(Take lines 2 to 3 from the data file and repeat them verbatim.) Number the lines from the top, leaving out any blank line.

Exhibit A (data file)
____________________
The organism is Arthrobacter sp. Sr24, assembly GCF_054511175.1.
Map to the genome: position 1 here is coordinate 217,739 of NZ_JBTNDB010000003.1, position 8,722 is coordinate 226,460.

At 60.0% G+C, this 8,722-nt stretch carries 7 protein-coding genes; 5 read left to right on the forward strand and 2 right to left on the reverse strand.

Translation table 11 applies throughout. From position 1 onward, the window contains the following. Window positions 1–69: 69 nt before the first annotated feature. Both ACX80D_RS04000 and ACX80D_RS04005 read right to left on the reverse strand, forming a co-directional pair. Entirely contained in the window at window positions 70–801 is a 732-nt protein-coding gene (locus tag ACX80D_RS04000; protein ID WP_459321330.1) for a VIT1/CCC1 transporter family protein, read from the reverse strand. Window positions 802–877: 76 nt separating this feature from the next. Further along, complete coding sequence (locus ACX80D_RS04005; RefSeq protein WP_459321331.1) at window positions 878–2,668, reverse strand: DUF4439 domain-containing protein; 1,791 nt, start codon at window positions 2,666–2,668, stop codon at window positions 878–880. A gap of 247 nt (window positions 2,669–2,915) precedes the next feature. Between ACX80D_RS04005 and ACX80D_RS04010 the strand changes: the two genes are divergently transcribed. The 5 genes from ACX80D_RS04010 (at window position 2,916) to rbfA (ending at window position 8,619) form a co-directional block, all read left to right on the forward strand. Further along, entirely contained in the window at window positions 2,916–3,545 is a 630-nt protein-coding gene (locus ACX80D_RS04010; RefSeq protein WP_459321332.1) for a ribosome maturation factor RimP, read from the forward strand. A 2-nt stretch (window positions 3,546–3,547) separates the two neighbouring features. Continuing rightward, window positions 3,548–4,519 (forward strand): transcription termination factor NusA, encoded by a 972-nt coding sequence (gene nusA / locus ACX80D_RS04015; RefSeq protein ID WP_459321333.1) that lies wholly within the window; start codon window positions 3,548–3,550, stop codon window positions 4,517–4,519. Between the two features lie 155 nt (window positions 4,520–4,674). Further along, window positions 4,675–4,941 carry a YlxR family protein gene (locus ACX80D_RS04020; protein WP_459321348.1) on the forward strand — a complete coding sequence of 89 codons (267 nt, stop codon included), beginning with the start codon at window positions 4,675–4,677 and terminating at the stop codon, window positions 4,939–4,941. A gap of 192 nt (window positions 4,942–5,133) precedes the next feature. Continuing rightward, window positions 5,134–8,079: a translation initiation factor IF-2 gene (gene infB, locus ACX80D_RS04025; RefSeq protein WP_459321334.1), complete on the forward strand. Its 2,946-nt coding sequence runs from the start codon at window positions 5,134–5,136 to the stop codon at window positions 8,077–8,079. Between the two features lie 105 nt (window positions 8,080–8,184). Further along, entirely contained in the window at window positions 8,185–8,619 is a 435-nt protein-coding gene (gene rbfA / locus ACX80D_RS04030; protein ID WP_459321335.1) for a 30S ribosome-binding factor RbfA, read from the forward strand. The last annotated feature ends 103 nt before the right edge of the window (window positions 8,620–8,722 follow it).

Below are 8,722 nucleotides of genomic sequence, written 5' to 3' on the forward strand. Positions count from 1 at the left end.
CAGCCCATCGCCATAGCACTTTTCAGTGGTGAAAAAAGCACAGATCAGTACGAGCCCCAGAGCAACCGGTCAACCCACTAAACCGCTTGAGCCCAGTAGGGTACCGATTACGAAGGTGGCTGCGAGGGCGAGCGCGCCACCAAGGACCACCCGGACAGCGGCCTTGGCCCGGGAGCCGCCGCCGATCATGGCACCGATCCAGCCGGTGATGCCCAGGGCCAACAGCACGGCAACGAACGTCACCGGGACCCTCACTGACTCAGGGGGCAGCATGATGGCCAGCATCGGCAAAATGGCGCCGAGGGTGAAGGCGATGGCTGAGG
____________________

Map to the genome: position 1 here is coordinate 217,739 of NZ_JBTNDB010000003.1, position 8,722 is coordinate 226,460.

At 60.0% G+C, this 8,722-nt stretch carries 7 protein-coding genes; 5 read left to right on the forward strand and 2 right to left on the reverse strand.